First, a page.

Washington DC is a quintessential US city with a rich history that makes any trip to visit worthwhile. One could easily spend a week or more there exploring its national treasures, from the Capitol to Arlington Cemetery to the Lincoln Memorial. I’m choosing to focus on the non-traditionally historical elements of this fair city, as I think that there is an incredible amount of interesting food and art to explore here, on top of your usual tourist stops. Read on for my Washington DC travel guide!
Where to Stay
The Carlyle at Dupont Circle – This boutique hotel is part of the Kimpton family, and is every bit the offbeat and funky vibe that they strive for. It’s an excellent location for exploring Logan Circle, and provides the perfect launching point for going south to downtown or west to Georgetown. It also has a fun and crowded bar if a nightcap is in the cards for you.
Mason & Rook – In the heart of Logan Circle, just off of the bustling 14th Street, Mason & Rook is a tiny boutique hotel that is an excellent hideaway while visiting the city. It has a modern, no-frills feel, but amenities such as a rooftop pool make it worth your while, and it’s a pretty good deal for a Kimpton hotel to boot.
Where to Eat
Rose’s Luxury – One of the best meals I’ve had in a long time was at the incredible Rose’s Luxury. Get there early to wait in line for a meal time – I’d say pre-5pm is a necessity. But oh, is it worth it. The lychee salad and family style Japanese fried chicken are essentials, but don’t miss the grilled cucumber, brussels caesar, off-menu cacio e pepe pasta, and eggplant tarte tatin for dessert (if it’s available). The cocktails are inventive and they have a funky wine list to boot.
Grace Street Coffee – This little coffee counter tucked away on a Georgetown side street is the perfect spot to stop and caffeinate (and retreat from the masses while shopping in the area).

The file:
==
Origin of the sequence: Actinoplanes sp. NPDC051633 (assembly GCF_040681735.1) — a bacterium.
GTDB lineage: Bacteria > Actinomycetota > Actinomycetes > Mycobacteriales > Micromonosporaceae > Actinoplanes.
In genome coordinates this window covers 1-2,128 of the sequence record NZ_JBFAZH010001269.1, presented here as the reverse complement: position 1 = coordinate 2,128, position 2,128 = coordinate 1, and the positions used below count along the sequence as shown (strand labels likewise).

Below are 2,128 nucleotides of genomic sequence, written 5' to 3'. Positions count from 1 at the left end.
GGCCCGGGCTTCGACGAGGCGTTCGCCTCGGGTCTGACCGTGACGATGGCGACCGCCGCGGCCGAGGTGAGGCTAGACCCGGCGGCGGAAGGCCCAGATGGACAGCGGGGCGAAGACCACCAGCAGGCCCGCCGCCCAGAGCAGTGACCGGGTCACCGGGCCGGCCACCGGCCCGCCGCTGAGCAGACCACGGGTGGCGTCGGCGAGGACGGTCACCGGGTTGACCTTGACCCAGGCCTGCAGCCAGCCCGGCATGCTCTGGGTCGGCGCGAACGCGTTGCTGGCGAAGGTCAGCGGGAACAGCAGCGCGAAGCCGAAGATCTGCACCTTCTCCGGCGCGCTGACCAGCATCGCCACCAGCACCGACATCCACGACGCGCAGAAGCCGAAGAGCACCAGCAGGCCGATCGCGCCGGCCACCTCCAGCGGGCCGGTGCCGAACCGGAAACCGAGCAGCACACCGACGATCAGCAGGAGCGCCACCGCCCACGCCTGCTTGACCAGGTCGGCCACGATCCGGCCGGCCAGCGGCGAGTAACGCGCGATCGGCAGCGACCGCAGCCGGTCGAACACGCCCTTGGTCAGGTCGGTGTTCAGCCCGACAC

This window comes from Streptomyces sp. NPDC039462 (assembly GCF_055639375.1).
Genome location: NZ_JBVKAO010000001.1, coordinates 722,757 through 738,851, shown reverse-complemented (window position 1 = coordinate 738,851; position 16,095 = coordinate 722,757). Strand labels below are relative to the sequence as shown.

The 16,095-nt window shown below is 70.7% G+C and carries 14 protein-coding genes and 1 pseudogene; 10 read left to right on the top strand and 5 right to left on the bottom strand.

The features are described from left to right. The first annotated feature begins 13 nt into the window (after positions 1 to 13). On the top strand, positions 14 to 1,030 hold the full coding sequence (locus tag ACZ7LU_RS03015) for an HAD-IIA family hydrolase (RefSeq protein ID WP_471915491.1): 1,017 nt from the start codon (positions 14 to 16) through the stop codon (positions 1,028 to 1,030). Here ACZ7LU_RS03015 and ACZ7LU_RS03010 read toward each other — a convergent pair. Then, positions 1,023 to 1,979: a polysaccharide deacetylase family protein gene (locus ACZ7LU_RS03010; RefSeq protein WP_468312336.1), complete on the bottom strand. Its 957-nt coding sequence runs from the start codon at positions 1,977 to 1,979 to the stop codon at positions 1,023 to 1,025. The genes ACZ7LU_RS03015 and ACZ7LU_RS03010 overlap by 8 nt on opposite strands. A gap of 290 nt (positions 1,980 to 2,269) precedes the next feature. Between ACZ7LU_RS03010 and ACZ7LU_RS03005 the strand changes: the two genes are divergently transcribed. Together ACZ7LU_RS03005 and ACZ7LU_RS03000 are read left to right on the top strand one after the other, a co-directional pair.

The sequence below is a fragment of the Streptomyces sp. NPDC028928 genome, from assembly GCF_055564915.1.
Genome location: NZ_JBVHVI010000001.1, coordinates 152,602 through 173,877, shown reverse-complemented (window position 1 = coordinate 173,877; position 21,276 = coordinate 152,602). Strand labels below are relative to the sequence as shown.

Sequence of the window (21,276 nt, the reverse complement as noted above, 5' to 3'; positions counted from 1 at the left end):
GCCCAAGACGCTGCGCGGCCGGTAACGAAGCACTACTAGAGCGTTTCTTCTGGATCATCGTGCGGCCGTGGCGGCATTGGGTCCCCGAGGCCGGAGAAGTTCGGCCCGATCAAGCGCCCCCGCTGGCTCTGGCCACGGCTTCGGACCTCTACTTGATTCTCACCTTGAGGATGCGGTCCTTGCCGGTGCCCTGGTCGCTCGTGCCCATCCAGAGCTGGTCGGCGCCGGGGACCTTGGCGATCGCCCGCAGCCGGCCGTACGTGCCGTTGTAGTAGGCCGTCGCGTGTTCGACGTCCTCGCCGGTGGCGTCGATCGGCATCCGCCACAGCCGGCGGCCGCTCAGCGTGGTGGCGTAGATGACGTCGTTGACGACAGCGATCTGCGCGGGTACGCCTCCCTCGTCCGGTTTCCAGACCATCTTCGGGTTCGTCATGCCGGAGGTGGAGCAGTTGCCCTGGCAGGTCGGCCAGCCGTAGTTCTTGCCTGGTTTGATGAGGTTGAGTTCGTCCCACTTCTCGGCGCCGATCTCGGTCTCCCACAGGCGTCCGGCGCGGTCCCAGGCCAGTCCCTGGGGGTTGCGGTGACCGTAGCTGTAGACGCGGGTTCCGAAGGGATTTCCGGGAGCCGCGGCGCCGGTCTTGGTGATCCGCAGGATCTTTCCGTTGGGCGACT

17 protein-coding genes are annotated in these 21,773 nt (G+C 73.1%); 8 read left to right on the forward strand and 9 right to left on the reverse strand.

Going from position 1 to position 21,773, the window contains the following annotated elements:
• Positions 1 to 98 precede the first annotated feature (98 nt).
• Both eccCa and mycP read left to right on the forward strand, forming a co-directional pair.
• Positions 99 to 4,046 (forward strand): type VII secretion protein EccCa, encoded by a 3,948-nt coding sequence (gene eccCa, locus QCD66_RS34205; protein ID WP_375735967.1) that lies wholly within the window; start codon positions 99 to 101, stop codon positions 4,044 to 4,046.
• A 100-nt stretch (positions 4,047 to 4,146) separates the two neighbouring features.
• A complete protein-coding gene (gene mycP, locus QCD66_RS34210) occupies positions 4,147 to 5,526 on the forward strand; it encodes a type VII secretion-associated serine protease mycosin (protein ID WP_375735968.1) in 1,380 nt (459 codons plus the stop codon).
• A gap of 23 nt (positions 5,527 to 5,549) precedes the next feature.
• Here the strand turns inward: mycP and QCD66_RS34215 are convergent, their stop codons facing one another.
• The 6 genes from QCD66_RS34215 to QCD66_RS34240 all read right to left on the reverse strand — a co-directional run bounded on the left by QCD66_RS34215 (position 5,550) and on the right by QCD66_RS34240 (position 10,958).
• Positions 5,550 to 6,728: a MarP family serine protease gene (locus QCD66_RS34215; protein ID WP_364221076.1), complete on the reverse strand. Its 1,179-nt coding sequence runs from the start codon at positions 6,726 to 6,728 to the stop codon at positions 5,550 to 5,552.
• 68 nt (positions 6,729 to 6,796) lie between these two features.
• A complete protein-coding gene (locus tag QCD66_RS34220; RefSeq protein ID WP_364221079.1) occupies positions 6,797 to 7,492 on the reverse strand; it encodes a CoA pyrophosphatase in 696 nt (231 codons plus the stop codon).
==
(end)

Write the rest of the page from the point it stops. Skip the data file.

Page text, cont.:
Bad Saint – The tiny, 20-seat Filipino restaurant is one of the best, and most interesting, dining scenes in DC right now. They have a great selection of natural wines, and the ever-rotating menu is fresh and inventive. Don’t miss the “lechon” suckling pig, “kinilaw” ceviche, and “laing” shrimp and bittergreens coconut curry.
Le Diplomate – A DC classic, this old-school French bistro is the spot for escargot, steak frites, and one pretty delectable burger. Cap it off with a good red and some profiteroles for the table, and don’t forget to make a reservation. Brunch is also delicious here, and you can get their epic warm shrimp salad and crispy fries during the day as well.
Emissary – Now this is an all-day cafe with style. Each room has lots of nooks and natural light, and I love the bar in the back for either a coffee or a glass of vino later in the day. Everything is simple and unfussy here – think breakfast tacos (they make their GF corn tortillas in-house) and a massive lentil and avocado bowl for brunch.
Baked and Wired – The quintessential cupcake spot, right in the heart of Georgetown. I prefer this place to Georgetown Cupcakes, and it has a fun and funky atmosphere to boot. Get the “dirty chai” cupcake (my personal favorite). Also, avoid it on the weekends if you can, it gets packed.
Little Serow – Unfortunately another spot that you need to line up early for, but one that is wholly worth it. The authentic Northern Thai menu is served family style from a set menu, and each dish is more delectable, and spicy, than the next. The menu changes weekly, and you can check back on Tuesdays to view the updated version. It’s worth every penny ($65) and is one of the best meals I’ve had in DC.
Slipstream – This little all-day cafe near Logan Circle is the perfect place to post up with a cappuccino and avocado toast to read or get some work done, and they also serve a mean breakfast sandwich.